• Asma’s son Abdullah, was the first child born in the Islamic community after the hijrah. The Prophet, pbuh, loved the baby so much that he kissed him and put his saliva in the baby’s mouth.
  • RAISING A GOOD SON:
  • Asma, r.a., prepared Abdullah, r.a., to be a great scholar and a great mujahid.
  • The khilafate Rashida [the rightly guided caliphate] ended and was followed by Kingship. The tragedy of Kerbala occurred when the grandson of the Prophet, pbuh, was martyred by the tribal army of the king.
  • Most of our scholars do not notice that Asma’s son, Abdullah, fought the same dynasty as Hussain, r.a., did and defeated it. He set up an Islamic caliphate and scholars consider it the continuation of the righrly guided caliphate. He was extremely pious and brave and was well guided by the sublime Asma,r.a,
  • As more and more wealth came into the Muslim domain, more and more corruption arose. Thus Abdullah, r.a., who was not corrupt lost followers while the tyrant in Syria became stronger.
  • Finally a stage came when Abdullah, r.a., was left alone. He was faced with the same choice as Hussain, r.a.,: Accept the king’s corrupt power or go down fighting for Islam. Abdullah, r.a., chose to go down fighting.
  • He went to say farewell to his mother, Asma, r.a., who was now 80 plus years old. When she embraced him, she felt the armor under his shirt. She told him: There is no need for this. You are not fighting for the world. You are fighting for shahadat. He took off the armor and fought for a very long time till he was brought down by missiles [arrows] fired by the Ummayeds.
  • He was martyred in the Ka’aba, a much holier place than Kerbala. Isn’t it a shame that our sectarians cry over Hussain, r.a., but ignore Abdullah, r.a., when both were fighting the same enemy?
  • After Abdullah, r.a., was killed, the king ordered his men to bring Asma, r.a., to his presence even if she had to be dragged by her hair. She refused to go and quoted a hadith that evil would arise from the tribe of the king. The historians do not divulge what happened to her after that. The hadith she quoted is in Sahih Muslim. She passed way soon after her son, in the year 73 after hijrah.
  • Dear brothers, tell your mothers, daughters, wives, sisters, aunts, grandmothers the story of Asma.RA
  • [Hadith narratives about Asma, r.a., are scattered in the books of authentic Hadith but they were collected by a great scholar, Muhammad ibn Sa’ad, in his monumental work known as the Tabaqat in the year 230 after the hijrah.]
Excerpt from a Jumma Khutbah given by  Dr. Kaukab Siddique in Masjid Jamaat a-Muslimeen in Baltimore.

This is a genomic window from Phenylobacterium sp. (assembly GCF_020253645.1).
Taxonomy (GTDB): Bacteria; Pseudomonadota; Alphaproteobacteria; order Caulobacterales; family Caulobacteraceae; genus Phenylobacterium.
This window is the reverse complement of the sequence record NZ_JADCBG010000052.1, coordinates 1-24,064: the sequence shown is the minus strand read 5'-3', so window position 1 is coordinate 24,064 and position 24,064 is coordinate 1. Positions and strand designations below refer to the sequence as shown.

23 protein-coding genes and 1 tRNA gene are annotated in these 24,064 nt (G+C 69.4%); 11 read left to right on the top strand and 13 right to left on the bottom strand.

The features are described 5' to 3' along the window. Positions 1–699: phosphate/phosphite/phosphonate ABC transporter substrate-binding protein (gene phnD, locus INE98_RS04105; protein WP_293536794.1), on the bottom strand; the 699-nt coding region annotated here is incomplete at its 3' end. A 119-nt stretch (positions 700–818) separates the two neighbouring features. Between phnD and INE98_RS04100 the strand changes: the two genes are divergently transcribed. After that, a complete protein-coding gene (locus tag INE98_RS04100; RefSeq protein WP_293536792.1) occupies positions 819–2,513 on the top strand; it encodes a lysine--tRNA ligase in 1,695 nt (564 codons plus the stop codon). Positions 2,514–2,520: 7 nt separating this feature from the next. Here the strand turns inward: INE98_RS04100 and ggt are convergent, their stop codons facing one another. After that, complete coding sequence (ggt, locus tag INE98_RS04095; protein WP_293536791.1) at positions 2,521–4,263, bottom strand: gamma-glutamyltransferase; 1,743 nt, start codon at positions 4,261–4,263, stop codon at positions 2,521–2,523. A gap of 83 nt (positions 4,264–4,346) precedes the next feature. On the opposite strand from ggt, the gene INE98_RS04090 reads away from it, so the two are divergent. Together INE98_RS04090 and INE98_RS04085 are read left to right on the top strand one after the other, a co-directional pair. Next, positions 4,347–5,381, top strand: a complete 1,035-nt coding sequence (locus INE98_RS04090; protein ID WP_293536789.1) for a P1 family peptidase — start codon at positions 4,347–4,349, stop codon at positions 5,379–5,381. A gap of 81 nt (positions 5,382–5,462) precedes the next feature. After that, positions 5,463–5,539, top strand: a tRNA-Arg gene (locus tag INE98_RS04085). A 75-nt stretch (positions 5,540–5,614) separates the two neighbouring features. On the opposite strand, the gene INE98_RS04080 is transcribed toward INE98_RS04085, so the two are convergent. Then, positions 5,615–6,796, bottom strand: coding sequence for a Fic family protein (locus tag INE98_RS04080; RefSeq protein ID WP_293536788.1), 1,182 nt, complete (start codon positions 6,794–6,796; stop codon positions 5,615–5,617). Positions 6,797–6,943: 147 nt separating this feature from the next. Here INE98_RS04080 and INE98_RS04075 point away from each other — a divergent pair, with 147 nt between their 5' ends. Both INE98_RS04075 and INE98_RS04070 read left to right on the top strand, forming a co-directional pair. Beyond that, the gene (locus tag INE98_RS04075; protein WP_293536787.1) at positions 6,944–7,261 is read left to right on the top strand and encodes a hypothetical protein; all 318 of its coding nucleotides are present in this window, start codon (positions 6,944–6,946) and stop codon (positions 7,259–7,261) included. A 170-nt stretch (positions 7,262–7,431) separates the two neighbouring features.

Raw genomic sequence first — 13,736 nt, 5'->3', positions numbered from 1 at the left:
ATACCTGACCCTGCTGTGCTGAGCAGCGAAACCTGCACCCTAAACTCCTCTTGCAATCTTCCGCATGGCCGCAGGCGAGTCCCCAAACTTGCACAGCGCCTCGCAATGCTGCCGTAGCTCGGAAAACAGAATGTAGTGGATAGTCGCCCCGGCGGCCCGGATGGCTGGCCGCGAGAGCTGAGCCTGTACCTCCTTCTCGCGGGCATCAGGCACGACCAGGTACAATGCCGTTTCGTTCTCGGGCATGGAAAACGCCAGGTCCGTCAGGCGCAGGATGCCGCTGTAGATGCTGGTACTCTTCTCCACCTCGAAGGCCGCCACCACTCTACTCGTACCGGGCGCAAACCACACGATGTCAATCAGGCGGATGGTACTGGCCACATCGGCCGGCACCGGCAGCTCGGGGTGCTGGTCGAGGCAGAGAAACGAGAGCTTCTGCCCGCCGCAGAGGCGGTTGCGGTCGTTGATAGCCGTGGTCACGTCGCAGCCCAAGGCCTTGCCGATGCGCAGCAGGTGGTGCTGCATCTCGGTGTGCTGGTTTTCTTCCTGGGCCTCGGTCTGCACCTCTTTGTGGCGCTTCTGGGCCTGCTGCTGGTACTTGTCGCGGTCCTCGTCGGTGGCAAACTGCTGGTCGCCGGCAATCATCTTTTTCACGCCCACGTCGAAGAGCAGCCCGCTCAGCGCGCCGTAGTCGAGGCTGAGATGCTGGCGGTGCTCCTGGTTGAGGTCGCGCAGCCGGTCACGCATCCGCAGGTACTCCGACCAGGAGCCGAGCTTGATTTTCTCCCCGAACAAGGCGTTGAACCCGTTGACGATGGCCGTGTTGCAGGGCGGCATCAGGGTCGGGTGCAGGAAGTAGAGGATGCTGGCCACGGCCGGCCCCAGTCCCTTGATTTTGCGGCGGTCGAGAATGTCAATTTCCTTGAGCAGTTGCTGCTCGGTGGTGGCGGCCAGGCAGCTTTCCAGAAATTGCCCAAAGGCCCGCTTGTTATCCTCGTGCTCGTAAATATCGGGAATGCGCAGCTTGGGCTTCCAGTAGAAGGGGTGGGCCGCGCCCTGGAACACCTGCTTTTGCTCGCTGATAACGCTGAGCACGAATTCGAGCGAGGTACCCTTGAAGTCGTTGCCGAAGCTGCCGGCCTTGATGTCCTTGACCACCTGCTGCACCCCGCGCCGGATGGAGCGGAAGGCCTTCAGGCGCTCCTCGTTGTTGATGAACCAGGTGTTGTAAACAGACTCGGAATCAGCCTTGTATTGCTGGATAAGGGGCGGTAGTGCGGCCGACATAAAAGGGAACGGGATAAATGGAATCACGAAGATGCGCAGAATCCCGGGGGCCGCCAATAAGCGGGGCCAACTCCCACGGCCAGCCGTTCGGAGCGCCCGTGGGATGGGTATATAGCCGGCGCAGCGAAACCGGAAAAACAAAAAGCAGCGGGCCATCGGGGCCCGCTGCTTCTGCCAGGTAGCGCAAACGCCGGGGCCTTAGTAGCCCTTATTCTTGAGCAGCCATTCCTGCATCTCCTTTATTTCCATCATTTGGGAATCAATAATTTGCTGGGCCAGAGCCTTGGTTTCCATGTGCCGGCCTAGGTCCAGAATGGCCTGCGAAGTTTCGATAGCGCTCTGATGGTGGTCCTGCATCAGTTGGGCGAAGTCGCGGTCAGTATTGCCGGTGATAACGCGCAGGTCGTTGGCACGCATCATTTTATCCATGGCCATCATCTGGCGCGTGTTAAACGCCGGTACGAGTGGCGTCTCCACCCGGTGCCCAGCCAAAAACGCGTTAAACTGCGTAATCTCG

Some points are mentioned here:

Mother and Daughter



Personal from Kaukab Siddique, Editor NT
: It’s my mother’s birthday anniversary. We are strange people. Let me explain. My ancestors came from Arabia to India and married among the proud Rajputs who were starting to embrace Islam. My mother inherited the generosity and gentleness of the Arab woman along with the self-respect and sense of honor and pride of the Rajputs. She was a beautiful woman both physically and spiritually. She stood with the Qaid-e-Azam, the founder of Pakistan, at a time when most women did not speak out. India could hear the thunder of the awakening Muslim masses chanting: Pakistan ka matlab kiya? La illaha illalah. It was the invincible call of history in the making. Pakistan, a new nation, emerged from the heart of darkness that was India. Both the Hindus and the British were determined that Pakistan should not be born or should die soon after birth. People like my mother through hard, honest, work made Pakistan a reality.

For my mother, success was the future which she would never see in her own life but which she made possible. For her Pakistan was a dream from the life of the Prophet, pbuh, as sung in the lilting verses of Hafiz Jullundhri and in the visionary power of the cadences of Allama Iqbal’s Masjide Qurtuba. She suffered much but nothing could defeat her. One would think she was soft but her endurance showed that she was made of spiritual steel.

In her own quiet, mild, way she encouraged me to think about the rights of women in Islam. She made my books possible.

Now I see the spiritual beauty of my mother and her sublime faith in Allah emerging in my sister. For my sister, Islam was even more difficult because she was almost secularized by the seductive call of America. I see in her, Islam victorious in the battle for the hearts and souls of highly educated Muslims. Islam is not easy to live in America, but my sister is winning. She is praying, going to Makka and Madinah, loving the hijab. For a highly secularized woman to voluntarily accept the hijab is a sign for us. We can see in her the miracle of Allah’s message. As she moves forward, I sense my mother’s spirit behind her, smiling with joy.